The colloquium was a great success! Read HASTAC blogger Melanie Forehand’s account of some of the sessions:

While modern language pedagogy has progressed in new and exciting ways, the learning of medieval languages has remained, well, medieval. Learning medieval languages, from Latin to Classical Arabic to Old French, generally uses the grammar-translation approach, where students read in their native language about a particular grammar point and then translate passages from the target language into their own language. Current digital technologies, however, allow us to create synthetic immersive environments as a means of simulating medieval language communities. In particular, 3D historical adventure games, with their focus on goal-directed player activity and simulated communities of practice, seem to be a particularly well-suited medium for teaching cultures and languages that are no longer physically accessible. Vanderbilt University is hosting two-day colloquium to explore best practices for creating synthetic immersive environments and 3D historical adventure games for teaching medieval languages and cultures.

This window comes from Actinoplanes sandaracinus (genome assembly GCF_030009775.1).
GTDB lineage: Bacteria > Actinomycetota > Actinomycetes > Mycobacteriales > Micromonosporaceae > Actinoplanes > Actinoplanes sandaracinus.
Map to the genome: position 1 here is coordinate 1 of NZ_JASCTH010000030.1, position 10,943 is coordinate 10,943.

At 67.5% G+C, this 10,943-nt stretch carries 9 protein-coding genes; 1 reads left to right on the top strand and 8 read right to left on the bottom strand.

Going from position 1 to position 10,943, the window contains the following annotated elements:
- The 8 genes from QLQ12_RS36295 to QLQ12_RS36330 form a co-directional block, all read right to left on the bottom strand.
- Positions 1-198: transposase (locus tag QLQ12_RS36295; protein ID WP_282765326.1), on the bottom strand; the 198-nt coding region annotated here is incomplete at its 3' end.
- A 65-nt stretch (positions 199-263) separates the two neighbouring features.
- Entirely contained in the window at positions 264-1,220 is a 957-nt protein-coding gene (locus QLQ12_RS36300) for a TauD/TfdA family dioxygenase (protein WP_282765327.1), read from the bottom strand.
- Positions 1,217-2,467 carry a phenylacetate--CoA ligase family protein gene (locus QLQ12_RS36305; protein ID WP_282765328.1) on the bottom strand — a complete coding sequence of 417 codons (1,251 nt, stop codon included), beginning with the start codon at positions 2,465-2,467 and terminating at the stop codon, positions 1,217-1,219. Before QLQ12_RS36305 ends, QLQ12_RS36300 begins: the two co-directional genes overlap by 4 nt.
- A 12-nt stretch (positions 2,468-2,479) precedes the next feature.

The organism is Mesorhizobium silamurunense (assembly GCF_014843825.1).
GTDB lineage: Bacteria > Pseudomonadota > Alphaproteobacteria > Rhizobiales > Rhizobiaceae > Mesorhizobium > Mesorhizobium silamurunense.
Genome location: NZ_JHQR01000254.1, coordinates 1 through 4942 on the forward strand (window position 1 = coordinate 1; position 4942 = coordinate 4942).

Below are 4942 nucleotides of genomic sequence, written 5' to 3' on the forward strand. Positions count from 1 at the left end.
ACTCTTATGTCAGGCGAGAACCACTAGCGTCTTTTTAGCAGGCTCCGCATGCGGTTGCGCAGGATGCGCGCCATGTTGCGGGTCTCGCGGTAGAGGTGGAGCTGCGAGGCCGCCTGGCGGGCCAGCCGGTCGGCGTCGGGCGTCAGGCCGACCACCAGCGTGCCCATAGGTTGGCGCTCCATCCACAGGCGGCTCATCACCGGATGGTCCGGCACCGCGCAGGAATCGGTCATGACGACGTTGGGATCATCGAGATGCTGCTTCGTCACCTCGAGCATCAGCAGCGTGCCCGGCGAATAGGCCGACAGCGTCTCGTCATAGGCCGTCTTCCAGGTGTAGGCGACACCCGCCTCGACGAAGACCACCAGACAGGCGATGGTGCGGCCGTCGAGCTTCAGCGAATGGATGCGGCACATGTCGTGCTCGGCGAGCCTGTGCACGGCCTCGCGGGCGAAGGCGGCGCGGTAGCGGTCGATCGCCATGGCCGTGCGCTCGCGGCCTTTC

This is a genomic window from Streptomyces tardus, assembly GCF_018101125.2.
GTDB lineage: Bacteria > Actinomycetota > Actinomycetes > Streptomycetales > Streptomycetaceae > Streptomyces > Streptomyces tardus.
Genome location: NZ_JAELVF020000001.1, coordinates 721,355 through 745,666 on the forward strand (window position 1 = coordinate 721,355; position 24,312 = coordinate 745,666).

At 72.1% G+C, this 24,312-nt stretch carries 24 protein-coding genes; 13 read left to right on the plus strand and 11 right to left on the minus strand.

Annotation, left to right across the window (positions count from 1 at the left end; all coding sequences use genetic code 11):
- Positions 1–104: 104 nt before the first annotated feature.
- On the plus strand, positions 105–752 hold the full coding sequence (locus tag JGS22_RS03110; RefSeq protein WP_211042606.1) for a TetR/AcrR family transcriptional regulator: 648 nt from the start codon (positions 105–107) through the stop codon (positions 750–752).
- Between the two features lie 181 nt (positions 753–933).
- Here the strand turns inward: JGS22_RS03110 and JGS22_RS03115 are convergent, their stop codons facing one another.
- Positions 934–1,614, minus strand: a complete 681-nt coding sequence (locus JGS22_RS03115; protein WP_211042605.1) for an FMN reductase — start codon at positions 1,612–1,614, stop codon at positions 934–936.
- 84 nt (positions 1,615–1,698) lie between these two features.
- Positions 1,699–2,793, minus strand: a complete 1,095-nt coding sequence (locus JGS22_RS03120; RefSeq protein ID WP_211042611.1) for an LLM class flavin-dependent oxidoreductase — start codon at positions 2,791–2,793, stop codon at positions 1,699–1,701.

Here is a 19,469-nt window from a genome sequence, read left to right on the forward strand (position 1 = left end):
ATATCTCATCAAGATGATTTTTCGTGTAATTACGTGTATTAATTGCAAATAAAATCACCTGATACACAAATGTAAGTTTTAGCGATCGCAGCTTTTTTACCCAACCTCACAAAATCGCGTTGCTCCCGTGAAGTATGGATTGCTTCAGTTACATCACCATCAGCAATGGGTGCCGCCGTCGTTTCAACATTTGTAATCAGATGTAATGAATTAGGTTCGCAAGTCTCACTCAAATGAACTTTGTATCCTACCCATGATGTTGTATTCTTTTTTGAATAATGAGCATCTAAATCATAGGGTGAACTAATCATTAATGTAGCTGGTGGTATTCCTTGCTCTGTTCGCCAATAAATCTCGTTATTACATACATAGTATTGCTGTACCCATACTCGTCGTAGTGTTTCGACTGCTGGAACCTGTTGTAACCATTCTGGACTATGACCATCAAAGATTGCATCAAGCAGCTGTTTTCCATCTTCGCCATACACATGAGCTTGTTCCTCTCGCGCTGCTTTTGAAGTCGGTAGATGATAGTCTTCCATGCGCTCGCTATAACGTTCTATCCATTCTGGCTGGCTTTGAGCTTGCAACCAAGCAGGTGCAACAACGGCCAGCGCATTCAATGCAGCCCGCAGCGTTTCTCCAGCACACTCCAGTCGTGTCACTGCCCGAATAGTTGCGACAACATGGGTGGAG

This conference is supported by:

Vanderbilt University
Department of French and Italian
curb-center-logo vu02cThe Vanderbilt Center for Digital Humanities